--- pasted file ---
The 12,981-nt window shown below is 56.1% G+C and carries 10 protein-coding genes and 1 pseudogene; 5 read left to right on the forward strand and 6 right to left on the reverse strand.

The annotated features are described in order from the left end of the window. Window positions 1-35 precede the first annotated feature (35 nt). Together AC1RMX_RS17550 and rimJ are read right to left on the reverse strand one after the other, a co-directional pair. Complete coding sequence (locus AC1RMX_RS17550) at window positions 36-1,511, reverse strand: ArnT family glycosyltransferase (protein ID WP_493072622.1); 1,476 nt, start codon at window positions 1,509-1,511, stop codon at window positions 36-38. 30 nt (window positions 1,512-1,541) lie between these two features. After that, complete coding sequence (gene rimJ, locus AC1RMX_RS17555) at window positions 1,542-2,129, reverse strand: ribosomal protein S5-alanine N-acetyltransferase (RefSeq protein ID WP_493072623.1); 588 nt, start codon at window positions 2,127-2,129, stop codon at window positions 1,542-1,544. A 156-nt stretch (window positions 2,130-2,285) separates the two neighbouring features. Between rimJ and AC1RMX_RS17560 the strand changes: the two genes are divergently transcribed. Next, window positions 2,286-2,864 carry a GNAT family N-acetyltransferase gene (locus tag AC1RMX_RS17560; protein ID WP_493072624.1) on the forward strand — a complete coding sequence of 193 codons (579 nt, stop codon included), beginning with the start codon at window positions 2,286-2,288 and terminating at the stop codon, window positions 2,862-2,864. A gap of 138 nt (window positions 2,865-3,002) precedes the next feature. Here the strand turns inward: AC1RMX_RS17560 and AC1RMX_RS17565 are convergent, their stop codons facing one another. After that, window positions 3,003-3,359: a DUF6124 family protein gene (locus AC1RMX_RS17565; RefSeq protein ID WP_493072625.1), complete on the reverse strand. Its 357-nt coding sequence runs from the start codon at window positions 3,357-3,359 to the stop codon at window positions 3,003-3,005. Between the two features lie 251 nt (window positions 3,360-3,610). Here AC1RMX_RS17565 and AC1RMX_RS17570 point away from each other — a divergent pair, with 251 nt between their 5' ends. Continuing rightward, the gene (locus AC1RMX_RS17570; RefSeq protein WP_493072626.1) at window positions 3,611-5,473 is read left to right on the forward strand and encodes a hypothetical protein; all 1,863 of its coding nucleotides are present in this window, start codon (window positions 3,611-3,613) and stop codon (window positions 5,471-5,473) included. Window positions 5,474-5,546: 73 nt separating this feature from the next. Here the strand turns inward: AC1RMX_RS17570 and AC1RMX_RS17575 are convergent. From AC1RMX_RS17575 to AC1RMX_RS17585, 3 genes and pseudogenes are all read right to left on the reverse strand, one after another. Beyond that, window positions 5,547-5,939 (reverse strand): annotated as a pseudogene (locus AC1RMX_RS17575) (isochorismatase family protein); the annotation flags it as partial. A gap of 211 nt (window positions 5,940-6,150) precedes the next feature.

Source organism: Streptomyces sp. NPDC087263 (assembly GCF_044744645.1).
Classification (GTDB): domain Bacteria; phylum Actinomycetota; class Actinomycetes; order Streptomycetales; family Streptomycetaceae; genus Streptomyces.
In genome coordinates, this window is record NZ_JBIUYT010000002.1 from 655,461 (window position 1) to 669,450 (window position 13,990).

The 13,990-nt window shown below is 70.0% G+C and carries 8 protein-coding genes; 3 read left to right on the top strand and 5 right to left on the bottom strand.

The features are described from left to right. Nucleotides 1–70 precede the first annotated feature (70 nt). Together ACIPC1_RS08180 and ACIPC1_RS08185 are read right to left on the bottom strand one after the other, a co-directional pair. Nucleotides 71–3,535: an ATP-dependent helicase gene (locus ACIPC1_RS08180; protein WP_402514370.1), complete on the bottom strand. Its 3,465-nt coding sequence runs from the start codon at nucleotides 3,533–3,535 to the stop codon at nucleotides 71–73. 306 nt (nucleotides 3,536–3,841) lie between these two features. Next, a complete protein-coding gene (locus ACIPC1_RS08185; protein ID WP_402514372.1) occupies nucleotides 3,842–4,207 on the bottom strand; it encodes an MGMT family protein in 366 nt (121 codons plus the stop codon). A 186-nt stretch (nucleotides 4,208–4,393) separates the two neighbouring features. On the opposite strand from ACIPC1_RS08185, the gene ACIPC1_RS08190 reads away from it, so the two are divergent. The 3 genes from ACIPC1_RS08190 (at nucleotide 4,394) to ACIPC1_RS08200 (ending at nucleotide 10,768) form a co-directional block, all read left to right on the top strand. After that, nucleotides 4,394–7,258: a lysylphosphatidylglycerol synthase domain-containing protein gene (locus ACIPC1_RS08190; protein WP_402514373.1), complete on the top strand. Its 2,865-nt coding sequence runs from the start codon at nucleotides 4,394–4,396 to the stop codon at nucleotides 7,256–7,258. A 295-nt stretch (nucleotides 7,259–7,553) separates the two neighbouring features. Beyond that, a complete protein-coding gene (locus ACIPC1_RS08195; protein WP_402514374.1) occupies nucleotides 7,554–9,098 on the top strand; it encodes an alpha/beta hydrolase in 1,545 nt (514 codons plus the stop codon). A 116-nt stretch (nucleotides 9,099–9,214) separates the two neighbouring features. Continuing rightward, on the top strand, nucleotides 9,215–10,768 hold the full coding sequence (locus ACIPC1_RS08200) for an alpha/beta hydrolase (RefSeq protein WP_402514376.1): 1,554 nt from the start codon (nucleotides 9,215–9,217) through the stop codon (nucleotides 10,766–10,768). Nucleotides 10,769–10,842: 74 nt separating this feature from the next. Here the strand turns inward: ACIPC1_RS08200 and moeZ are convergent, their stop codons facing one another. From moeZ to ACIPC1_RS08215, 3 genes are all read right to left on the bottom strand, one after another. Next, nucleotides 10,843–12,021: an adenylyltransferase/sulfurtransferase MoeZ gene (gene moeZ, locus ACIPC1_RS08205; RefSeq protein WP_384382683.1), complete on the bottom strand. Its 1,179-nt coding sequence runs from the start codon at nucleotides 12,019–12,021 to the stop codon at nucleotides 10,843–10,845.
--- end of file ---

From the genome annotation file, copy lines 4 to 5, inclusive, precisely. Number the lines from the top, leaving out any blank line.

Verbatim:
Classification (GTDB): domain Bacteria; phylum Actinomycetota; class Actinomycetes; order Streptomycetales; family Streptomycetaceae; genus Streptomyces.
In genome coordinates, this window is record NZ_JBIUYT010000002.1 from 655,461 (window position 1) to 669,450 (window position 13,990).